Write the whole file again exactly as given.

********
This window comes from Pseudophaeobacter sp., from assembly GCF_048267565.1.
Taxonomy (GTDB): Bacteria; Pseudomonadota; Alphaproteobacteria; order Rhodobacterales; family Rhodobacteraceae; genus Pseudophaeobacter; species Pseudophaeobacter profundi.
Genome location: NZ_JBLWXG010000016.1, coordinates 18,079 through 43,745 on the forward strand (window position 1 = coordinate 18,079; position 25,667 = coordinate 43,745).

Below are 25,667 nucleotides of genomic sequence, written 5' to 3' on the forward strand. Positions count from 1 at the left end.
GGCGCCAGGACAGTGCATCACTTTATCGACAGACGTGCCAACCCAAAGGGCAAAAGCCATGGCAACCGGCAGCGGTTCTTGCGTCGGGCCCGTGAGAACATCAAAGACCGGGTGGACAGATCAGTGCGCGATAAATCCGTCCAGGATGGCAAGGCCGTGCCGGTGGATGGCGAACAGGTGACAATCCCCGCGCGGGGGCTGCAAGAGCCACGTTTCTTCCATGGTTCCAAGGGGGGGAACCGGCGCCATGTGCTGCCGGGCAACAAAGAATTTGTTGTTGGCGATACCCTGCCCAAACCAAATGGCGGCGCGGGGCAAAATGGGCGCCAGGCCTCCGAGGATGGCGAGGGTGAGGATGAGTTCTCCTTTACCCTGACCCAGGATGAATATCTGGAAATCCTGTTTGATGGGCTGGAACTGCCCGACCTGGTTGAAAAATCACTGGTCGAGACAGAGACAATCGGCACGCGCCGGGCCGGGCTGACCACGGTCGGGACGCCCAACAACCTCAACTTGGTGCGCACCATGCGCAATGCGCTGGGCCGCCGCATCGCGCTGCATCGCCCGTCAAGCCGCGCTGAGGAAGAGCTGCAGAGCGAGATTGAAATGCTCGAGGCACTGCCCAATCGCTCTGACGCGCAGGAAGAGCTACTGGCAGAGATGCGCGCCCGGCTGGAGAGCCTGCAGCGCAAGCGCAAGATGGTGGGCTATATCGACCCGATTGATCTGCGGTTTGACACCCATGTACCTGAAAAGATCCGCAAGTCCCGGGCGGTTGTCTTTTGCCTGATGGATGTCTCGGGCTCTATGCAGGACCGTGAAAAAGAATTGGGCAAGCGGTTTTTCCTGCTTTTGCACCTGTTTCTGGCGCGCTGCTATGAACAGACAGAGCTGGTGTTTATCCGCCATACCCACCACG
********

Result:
This window comes from Pseudophaeobacter sp., from assembly GCF_048267565.1.
Taxonomy (GTDB): Bacteria; Pseudomonadota; Alphaproteobacteria; order Rhodobacterales; family Rhodobacteraceae; genus Pseudophaeobacter; species Pseudophaeobacter profundi.
Genome location: NZ_JBLWXG010000016.1, coordinates 18,079 through 43,745 on the forward strand (window position 1 = coordinate 18,079; position 25,667 = coordinate 43,745).

Below are 25,667 nucleotides of genomic sequence, written 5' to 3' on the forward strand. Positions count from 1 at the left end.
GGCGCCAGGACAGTGCATCACTTTATCGACAGACGTGCCAACCCAAAGGGCAAAAGCCATGGCAACCGGCAGCGGTTCTTGCGTCGGGCCCGTGAGAACATCAAAGACCGGGTGGACAGATCAGTGCGCGATAAATCCGTCCAGGATGGCAAGGCCGTGCCGGTGGATGGCGAACAGGTGACAATCCCCGCGCGGGGGCTGCAAGAGCCACGTTTCTTCCATGGTTCCAAGGGGGGGAACCGGCGCCATGTGCTGCCGGGCAACAAAGAATTTGTTGTTGGCGATACCCTGCCCAAACCAAATGGCGGCGCGGGGCAAAATGGGCGCCAGGCCTCCGAGGATGGCGAGGGTGAGGATGAGTTCTCCTTTACCCTGACCCAGGATGAATATCTGGAAATCCTGTTTGATGGGCTGGAACTGCCCGACCTGGTTGAAAAATCACTGGTCGAGACAGAGACAATCGGCACGCGCCGGGCCGGGCTGACCACGGTCGGGACGCCCAACAACCTCAACTTGGTGCGCACCATGCGCAATGCGCTGGGCCGCCGCATCGCGCTGCATCGCCCGTCAAGCCGCGCTGAGGAAGAGCTGCAGAGCGAGATTGAAATGCTCGAGGCACTGCCCAATCGCTCTGACGCGCAGGAAGAGCTACTGGCAGAGATGCGCGCCCGGCTGGAGAGCCTGCAGCGCAAGCGCAAGATGGTGGGCTATATCGACCCGATTGATCTGCGGTTTGACACCCATGTACCTGAAAAGATCCGCAAGTCCCGGGCGGTTGTCTTTTGCCTGATGGATGTCTCGGGCTCTATGCAGGACCGTGAAAAAGAATTGGGCAAGCGGTTTTTCCTGCTTTTGCACCTGTTTCTGGCGCGCTGCTATGAACAGACAGAGCTGGTGTTTATCCGCCATACCCACCACG